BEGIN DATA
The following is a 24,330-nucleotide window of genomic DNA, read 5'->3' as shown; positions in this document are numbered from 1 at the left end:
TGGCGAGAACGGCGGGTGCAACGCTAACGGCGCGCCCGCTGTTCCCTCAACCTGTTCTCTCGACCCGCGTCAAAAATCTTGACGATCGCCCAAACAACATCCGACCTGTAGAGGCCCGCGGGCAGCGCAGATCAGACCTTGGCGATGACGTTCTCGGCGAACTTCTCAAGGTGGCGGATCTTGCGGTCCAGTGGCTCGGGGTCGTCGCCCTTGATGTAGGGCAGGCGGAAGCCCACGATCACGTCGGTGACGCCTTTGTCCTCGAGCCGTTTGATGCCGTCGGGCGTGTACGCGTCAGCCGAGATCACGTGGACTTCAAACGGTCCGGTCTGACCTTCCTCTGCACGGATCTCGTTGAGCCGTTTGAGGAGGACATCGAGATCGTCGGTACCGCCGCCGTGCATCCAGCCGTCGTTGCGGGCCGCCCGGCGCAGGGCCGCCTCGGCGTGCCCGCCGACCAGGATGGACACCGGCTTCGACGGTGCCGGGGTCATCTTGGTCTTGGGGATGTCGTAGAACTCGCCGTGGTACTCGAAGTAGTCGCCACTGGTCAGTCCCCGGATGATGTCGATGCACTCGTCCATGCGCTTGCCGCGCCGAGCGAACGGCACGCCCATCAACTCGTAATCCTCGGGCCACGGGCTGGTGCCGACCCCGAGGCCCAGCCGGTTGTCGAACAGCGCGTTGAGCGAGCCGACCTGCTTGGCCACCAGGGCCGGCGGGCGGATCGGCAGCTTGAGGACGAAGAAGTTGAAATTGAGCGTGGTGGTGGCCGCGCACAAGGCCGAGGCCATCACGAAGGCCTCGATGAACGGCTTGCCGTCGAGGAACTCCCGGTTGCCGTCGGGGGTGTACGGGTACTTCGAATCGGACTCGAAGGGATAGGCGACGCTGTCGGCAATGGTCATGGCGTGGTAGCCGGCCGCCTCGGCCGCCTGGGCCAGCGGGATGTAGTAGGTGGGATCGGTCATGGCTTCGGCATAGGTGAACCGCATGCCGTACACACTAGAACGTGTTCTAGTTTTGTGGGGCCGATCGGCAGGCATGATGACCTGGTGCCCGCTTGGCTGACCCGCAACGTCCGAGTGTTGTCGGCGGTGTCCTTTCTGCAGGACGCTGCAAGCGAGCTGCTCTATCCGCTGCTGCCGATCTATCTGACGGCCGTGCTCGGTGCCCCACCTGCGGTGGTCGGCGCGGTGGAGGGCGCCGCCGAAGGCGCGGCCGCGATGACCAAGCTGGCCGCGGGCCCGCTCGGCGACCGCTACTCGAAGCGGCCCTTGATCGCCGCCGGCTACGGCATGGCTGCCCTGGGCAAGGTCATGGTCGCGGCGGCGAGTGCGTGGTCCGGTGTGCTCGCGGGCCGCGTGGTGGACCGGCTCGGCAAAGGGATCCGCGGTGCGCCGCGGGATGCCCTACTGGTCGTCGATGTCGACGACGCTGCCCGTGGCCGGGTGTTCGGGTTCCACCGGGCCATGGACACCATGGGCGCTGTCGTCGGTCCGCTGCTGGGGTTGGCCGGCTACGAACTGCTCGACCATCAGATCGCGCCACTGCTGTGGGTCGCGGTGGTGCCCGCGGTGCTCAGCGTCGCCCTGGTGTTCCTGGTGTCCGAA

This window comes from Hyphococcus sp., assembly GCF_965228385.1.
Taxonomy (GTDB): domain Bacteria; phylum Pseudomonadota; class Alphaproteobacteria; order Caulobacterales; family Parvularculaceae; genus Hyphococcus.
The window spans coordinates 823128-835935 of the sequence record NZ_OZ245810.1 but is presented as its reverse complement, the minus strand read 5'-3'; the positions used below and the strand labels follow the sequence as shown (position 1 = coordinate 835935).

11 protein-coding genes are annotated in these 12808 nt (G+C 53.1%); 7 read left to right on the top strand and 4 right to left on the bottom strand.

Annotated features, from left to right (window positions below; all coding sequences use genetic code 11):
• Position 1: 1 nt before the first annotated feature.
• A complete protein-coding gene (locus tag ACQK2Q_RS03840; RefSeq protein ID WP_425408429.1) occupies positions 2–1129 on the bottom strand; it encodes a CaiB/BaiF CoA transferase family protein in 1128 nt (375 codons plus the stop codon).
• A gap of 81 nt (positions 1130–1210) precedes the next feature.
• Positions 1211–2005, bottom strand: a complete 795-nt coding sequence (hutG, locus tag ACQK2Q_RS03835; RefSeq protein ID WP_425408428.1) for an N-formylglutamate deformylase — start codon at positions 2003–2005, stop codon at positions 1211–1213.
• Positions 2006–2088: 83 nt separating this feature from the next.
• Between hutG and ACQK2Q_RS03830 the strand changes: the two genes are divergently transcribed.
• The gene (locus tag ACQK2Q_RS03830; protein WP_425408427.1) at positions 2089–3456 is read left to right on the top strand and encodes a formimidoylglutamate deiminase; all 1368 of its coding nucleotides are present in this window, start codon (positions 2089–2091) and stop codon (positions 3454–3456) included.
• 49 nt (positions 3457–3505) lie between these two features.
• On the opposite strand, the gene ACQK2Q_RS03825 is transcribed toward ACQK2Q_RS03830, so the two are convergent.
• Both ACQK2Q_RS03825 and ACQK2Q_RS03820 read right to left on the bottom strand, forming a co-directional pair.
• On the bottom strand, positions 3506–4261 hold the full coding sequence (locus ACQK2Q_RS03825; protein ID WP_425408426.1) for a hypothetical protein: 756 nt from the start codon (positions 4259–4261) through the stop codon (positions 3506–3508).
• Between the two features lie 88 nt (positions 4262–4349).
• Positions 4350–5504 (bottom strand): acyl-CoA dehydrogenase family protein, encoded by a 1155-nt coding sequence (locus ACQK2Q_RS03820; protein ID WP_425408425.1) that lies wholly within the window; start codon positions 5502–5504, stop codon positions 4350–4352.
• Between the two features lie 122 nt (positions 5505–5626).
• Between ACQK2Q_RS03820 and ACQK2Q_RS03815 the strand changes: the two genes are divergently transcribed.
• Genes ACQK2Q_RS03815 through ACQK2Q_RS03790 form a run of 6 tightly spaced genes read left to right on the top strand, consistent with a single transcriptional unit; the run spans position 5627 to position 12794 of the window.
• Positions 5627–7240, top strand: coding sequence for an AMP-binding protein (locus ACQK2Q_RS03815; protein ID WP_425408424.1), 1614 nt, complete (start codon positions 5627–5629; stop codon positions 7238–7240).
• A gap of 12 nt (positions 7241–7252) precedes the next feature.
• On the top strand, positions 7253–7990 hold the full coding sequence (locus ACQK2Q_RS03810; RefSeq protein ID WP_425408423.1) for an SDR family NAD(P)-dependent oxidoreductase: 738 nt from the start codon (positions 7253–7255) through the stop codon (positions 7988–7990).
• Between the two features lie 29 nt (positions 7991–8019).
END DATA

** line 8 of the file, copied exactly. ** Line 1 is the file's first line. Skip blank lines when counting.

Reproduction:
• Position 1: 1 nt before the first annotated feature.